Before the first full-color images from the James Webb Space Telescope were released to the world Tuesday, and before President Biden proudly unveiled the Webb’s photo of galaxy cluster SMACS 0723, Joseph DePasquale sat for hours in his office in Baltimore, working tirelessly to get them ready.
DePasquale, senior science visuals developer in the office of public outreach at the Space Telescope Science Institute, located on the Johns Hopkins University’s Homewood campus, was part of a team tasked with processing the Webb’s first photos — turning them from data sets to color images.
Tuesday marked the culmination of more than three decades of work on the James Webb Space Telescope. DePasquale is one of thousands from across the world who have been involved in the project at one point or another since its inception in 1989.
The James Webb Telescope is “the largest and most complex observatory ever launched into space,” according to the Space Telescope Science Institute, and was launched on December 25, 2021 from French Guiana to its target, about a million miles from Earth, according to NASA.
Webb will be able to observe formations of galaxies and stars from more than 13 billion years ago, and will help astronomers learn more about how the universe was formed. That’s due to the Webb’s ability to capture infrared light — whereas its predecessor, the Hubble Telescope, could primarily see visible and ultraviolet wavelengths. That means the Webb can detect light with longer wavelengths, and thus, from further back in time. It may also help scientists better understand the atmospheres of planets, as well as whether there may be a possibility of life forming there.
“Today, the hidden universe comes into view, and our understanding of the cosmos will be altered forever,” Kenneth Sembach, director of the Space Telescope Science Institute, or STScI, said Tuesday morning. “We’re at a turning point. There’s the universe we knew yesterday, before Webb, and a universe we know today. This isn’t an incremental advance in our understanding that we’re talking about, it’s revolutionary, transformative.”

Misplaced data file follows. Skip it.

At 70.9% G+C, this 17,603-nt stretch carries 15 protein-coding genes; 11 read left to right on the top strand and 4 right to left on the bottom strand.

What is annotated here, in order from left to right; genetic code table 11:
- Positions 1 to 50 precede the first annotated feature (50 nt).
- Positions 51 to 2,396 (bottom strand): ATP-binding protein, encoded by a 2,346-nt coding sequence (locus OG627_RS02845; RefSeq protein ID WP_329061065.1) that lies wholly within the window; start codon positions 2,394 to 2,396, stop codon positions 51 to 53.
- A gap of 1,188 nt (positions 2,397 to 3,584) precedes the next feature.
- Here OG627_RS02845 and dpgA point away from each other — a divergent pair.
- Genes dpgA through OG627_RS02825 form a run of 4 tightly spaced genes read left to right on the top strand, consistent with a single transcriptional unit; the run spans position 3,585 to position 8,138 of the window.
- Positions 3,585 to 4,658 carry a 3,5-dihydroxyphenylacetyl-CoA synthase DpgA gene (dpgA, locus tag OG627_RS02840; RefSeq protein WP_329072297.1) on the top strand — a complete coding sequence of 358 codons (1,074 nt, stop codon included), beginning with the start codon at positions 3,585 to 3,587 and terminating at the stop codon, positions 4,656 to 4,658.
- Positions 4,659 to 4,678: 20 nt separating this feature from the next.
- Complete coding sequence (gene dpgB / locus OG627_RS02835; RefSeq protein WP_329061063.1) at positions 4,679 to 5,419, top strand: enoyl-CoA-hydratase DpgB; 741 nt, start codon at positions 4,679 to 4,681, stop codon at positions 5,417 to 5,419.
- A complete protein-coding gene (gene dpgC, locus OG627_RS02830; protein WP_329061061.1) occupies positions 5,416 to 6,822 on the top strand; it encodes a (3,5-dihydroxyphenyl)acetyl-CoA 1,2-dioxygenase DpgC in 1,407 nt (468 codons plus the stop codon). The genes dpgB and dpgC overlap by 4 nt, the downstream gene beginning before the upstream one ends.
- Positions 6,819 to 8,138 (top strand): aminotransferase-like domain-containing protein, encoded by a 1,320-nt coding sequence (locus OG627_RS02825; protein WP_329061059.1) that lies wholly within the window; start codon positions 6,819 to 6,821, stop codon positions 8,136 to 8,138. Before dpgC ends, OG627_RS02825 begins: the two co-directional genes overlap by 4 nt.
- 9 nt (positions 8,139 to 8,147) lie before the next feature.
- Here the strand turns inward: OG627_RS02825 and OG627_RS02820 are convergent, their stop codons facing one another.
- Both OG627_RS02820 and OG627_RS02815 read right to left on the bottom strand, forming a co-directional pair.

The telescope’s first images show galaxy cluster SMACS 0723, reveal emerging stellar nurseries and individual stars in the Carina Nebula’s “Cosmic Cliffs,” and never-before-seen details of a galaxy group known as “Stephan’s Quintet.”
Images many light years away are captured by the Webb’s roughly 21-foot segmented mirror, protected by a large sun shield to keep it cold. They then “nestle their way into some detector … and then they’re sent across the million-mile chasm back to us, and to be housed in our archives here, in the building,” DePasquale said, referring to the Space Telescope Science Institute in Baltimore, “and then disseminated to the rest of the world.”
At the beginning of June, the data sets started to roll in. And DePasquale got to work. He worked seven days a week, even on Father’s Day and July 4, he said. He met every day at 9:30 a.m. with other members of the early release observations implementation team — including writers, designers, scientists and subject matter experts, he said.
“It’s been a long six weeks,” DePasquale said. “There was a lot of pressure to get things done and on time, and it really is such a relief.”
DePasquale was among those at the Space Telescope Science Institute Tuesday morning to speak about his work and reveal the telescope’s stunning first images.
“It was kind of emotional this morning, getting through the conference and seeing the public reactions,” DePasquale said. “It’s been intense to say the least.”